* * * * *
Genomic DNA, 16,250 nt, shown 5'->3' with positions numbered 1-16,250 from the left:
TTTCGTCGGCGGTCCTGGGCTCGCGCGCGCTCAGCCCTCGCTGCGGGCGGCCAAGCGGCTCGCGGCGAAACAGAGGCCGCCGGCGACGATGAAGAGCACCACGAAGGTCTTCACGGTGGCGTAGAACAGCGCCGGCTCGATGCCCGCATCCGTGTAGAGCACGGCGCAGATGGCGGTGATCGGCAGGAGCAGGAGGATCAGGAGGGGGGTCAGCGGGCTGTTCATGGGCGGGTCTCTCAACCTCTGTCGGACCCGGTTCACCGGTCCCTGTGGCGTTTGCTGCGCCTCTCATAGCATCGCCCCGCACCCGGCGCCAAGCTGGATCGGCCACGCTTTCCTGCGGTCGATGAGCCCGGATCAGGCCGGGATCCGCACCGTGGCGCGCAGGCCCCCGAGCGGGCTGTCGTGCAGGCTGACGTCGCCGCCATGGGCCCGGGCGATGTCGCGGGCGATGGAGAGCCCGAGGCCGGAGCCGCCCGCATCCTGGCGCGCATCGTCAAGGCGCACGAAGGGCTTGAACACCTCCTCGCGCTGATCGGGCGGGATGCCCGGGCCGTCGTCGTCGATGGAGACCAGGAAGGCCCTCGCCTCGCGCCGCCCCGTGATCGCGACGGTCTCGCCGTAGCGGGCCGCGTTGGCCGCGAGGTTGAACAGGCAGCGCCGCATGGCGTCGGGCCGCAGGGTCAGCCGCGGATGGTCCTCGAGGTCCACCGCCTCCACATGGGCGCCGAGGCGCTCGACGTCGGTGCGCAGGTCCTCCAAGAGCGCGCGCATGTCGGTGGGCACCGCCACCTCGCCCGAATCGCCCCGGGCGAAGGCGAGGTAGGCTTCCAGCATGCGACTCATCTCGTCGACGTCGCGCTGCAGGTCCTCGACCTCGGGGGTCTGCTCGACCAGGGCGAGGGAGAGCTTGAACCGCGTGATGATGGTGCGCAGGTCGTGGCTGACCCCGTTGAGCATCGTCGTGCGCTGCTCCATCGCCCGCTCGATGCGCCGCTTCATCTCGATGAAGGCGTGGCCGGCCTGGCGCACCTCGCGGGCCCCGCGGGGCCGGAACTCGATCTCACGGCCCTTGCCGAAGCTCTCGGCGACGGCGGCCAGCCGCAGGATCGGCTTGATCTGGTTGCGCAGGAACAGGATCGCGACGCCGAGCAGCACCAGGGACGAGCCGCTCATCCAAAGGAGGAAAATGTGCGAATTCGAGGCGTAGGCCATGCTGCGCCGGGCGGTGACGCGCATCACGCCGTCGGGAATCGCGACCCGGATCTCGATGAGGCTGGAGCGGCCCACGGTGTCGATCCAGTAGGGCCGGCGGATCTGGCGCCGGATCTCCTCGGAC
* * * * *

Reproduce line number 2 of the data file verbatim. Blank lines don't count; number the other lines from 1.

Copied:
TTTCGTCGGCGGTCCTGGGCTCGCGCGCGCTCAGCCCTCGCTGCGGGCGGCCAAGCGGCTCGCGGCGAAACAGAGGCCGCCGGCGACGATGAAGAGCACCACGAAGGTCTTCACGGTGGCGTAGAACAGCGCCGGCTCGATGCCCGCATCCGTGTAGAGCACGGCGCAGATGGCGGTGATCGGCAGGAGCAGGAGGATCAGGAGGGGGGTCAGCGGGCTGTTCATGGGCGGGTCTCTCAACCTCTGTCGGACCCGGTTCACCGGTCCCTGTGGCGTTTGCTGCGCCTCTCATAGCATCGCCCCGCACCCGGCGCCAAGCTGGATCGGCCACGCTTTCCTGCGGTCGATGAGCCCGGATCAGGCCGGGATCCGCACCGTGGCGCGCAGGCCCCCGAGCGGGCTGTCGTGCAGGCTGACGTCGCCGCCATGGGCCCGGGCGATGTCGCGGGCGATGGAGAGCCCGAGGCCGGAGCCGCCCGCATCCTGGCGCGCATCGTCAAGGCGCACGAAGGGCTTGAACACCTCCTCGCGCTGATCGGGCGGGATGCCCGGGCCGTCGTCGTCGATGGAGACCAGGAAGGCCCTCGCCTCGCGCCGCCCCGTGATCGCGACGGTCTCGCCGTAGCGGGCCGCGTTGGCCGCGAGGTTGAACAGGCAGCGCCGCATGGCGTCGGGCCGCAGGGTCAGCCGCGGATGGTCCTCGAGGTCCACCGCCTCCACATGGGCGCCGAGGCGCTCGACGTCGGTGCGCAGGTCCTCCAAGAGCGCGCGCATGTCGGTGGGCACCGCCACCTCGCCCGAATCGCCCCGGGCGAAGGCGAGGTAGGCTTCCAGCATGCGACTCATCTCGTCGACGTCGCGCTGCAGGTCCTCGACCTCGGGGGTCTGCTCGACCAGGGCGAGGGAGAGCTTGAACCGCGTGATGATGGTGCGCAGGTCGTGGCTGACCCCGTTGAGCATCGTCGTGCGCTGCTCCATCGCCCGCTCGATGCGCCGCTTCATCTCGATGAAGGCGTGGCCGGCCTGGCGCACCTCGCGGGCCCCGCGGGGCCGGAACTCGATCTCACGGCCCTTGCCGAAGCTCTCGGCGACGGCGGCCAGCCGCAGGATCGGCTTGATCTGGTTGCGCAGGAACAGGATCGCGACGCCGAGCAGCACCAGGGACGAGCCGCTCATCCAAAGGAGGAAAATGTGCGAATTCGAGGCGTAGGCCATGCTGCGCCGGGCGGTGACGCGCATCACGCCGTCGGGAATCGCGACCCGGATCTCGATGAGGCTGGAGCGGCCCACGGTGTCGATCCAGTAGGGCCGGCGGATCTGGCGCCGGATCTCCTCGGAC